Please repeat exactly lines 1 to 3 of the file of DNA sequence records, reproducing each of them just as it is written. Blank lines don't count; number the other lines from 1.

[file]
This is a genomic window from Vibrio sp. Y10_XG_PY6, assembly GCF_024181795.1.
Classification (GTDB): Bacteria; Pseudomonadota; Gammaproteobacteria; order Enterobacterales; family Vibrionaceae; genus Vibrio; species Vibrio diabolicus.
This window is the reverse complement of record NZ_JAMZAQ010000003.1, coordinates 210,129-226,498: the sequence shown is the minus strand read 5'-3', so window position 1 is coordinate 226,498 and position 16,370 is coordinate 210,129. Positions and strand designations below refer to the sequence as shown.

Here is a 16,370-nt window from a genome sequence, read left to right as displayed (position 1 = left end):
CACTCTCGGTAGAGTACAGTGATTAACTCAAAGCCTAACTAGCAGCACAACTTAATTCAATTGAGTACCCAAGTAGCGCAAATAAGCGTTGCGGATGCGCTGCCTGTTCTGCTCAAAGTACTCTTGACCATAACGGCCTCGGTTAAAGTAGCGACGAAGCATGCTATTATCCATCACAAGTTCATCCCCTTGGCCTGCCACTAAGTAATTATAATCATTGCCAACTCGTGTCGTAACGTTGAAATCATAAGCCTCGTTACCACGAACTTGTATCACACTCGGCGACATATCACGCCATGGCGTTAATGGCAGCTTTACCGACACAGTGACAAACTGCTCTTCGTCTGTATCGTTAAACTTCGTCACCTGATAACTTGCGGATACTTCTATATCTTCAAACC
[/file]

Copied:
This is a genomic window from Vibrio sp. Y10_XG_PY6, assembly GCF_024181795.1.
Classification (GTDB): Bacteria; Pseudomonadota; Gammaproteobacteria; order Enterobacterales; family Vibrionaceae; genus Vibrio; species Vibrio diabolicus.
This window is the reverse complement of record NZ_JAMZAQ010000003.1, coordinates 210,129-226,498: the sequence shown is the minus strand read 5'-3', so window position 1 is coordinate 226,498 and position 16,370 is coordinate 210,129. Positions and strand designations below refer to the sequence as shown.